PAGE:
That’s neat that your Grandad was a beekeeper! And that you are able to still be enjoying some of the honey that he had harvested. I am sorry to hear about his passing . . . it is always so hard to lose someone whom you love and are close to. Just from the bit you shared, it sounds like you have special memories of him which I am sure is a blessing!

  13. We have had some, Julianne. A couple of weeks ago we got around an inch! That really helped green up some of the grass, but it didn’t take long before it started turning brown again. We are so behind in rainfall where we live that it will take a whole lot of rain to recover . . . I read somewhere awhile back that at that time we needed between 13 and 16 inches. We did get around 3/10’s of an inch last night which should help the grass a bit again. And thankfully, other parts of Missouri have gotten quite a bit of rain over the past few weeks. Every little bit helps!

  14. I am, too, Ellen! And yes, it will. :)

  15. It is, Nabila! Well, the hive we took the split from swarmed again! This time a really small swarm . . . and I don’t think this one ever went back to the hive. Hopefully the hive will be over its swarm urge now, and then we can combine the two together again soon!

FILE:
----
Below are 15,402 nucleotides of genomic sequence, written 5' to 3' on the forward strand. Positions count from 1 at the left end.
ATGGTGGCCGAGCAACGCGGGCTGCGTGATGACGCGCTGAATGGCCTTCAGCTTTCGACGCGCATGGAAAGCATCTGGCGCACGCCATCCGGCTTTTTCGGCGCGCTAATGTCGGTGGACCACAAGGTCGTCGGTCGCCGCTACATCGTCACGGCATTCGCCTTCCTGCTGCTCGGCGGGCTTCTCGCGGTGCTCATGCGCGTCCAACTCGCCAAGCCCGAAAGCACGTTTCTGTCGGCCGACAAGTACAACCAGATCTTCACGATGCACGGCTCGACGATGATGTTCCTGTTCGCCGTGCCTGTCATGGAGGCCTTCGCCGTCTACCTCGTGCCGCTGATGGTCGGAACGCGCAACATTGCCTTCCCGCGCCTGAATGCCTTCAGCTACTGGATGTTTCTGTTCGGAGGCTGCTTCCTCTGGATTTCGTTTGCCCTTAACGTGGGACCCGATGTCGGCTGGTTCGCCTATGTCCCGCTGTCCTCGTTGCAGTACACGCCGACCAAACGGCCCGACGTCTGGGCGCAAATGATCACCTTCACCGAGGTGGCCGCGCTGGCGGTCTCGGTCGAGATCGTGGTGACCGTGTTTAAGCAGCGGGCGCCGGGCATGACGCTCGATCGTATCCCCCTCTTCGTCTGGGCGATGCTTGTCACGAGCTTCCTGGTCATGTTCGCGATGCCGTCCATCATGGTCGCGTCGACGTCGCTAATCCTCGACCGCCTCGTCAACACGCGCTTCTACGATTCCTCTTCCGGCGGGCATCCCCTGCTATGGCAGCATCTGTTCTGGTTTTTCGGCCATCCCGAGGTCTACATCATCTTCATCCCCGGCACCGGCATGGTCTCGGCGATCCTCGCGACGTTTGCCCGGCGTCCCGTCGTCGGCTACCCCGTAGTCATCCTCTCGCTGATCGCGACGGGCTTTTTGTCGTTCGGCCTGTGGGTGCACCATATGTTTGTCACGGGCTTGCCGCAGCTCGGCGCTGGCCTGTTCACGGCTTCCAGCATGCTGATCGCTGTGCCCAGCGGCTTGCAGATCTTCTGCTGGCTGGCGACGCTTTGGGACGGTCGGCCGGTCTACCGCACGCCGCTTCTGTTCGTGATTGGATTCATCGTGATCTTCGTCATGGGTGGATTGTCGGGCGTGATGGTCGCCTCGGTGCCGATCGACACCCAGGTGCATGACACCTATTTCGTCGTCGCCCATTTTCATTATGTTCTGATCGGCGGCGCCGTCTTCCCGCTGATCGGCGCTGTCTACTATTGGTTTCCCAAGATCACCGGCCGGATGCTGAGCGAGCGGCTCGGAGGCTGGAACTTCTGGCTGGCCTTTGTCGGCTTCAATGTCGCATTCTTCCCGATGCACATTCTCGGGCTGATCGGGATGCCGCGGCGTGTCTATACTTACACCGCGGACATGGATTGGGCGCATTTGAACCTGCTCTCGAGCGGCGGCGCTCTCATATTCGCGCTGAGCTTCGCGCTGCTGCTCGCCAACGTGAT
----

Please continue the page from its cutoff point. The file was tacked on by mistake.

Yes, it is!

  16. Welcome to my blog, Nikki, and thank you for your kind words about the dolls! I look forward to possibly sewing one sometime for one of your daughters. :) And I hope you enjoy your visits here!

  17. Hi Sarah,

    Beekeeping is something I've always thought I'd enjoy. I am hopeful that this winter, while we are hibernating under a blanket of snow, I will have an opportunity to do lots of research. Then, if it looks like a fit for me, maybe we will start with a few hives within the next couple years.

  18. I am sure you would enjoy beekeeping, Mrs. B! It is an involved process, but so fun and rewarding. Like you are planning to do, I spent one winter reading a lot about beekeeping and then that spring, we started with one hive. Now we have four!

    I hope you enjoy your research and will be able to find out if it would be a good fit for you. And if you have any questions, please feel free to ask! I would be happy to answer them if I can. :)


Thanks so much for your comment! Each one is read and enjoyed. :)